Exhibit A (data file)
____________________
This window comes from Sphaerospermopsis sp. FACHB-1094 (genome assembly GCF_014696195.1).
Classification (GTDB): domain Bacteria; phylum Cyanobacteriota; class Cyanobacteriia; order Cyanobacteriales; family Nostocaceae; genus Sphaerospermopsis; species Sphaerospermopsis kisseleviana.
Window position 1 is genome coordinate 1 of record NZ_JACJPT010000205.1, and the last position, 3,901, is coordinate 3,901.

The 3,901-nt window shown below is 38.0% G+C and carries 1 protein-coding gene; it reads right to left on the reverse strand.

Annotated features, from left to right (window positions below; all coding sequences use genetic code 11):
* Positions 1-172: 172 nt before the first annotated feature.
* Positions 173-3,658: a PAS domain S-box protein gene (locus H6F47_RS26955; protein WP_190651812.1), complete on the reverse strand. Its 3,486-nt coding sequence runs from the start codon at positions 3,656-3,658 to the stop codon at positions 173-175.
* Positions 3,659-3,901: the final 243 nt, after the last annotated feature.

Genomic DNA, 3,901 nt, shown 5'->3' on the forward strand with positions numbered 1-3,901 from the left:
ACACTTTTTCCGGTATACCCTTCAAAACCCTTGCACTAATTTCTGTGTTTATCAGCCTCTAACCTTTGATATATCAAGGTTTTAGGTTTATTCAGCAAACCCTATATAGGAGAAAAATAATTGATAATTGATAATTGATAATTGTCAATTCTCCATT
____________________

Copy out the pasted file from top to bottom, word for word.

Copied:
This window comes from Sphaerospermopsis sp. FACHB-1094 (genome assembly GCF_014696195.1).
Classification (GTDB): domain Bacteria; phylum Cyanobacteriota; class Cyanobacteriia; order Cyanobacteriales; family Nostocaceae; genus Sphaerospermopsis; species Sphaerospermopsis kisseleviana.
Window position 1 is genome coordinate 1 of record NZ_JACJPT010000205.1, and the last position, 3,901, is coordinate 3,901.

The 3,901-nt window shown below is 38.0% G+C and carries 1 protein-coding gene; it reads right to left on the reverse strand.

Annotated features, from left to right (window positions below; all coding sequences use genetic code 11):
* Positions 1-172: 172 nt before the first annotated feature.
* Positions 173-3,658: a PAS domain S-box protein gene (locus H6F47_RS26955; protein WP_190651812.1), complete on the reverse strand. Its 3,486-nt coding sequence runs from the start codon at positions 3,656-3,658 to the stop codon at positions 173-175.
* Positions 3,659-3,901: the final 243 nt, after the last annotated feature.

Genomic DNA, 3,901 nt, shown 5'->3' on the forward strand with positions numbered 1-3,901 from the left:
ACACTTTTTCCGGTATACCCTTCAAAACCCTTGCACTAATTTCTGTGTTTATCAGCCTCTAACCTTTGATATATCAAGGTTTTAGGTTTATTCAGCAAACCCTATATAGGAGAAAAATAATTGATAATTGATAATTGATAATTGTCAATTCTCCATT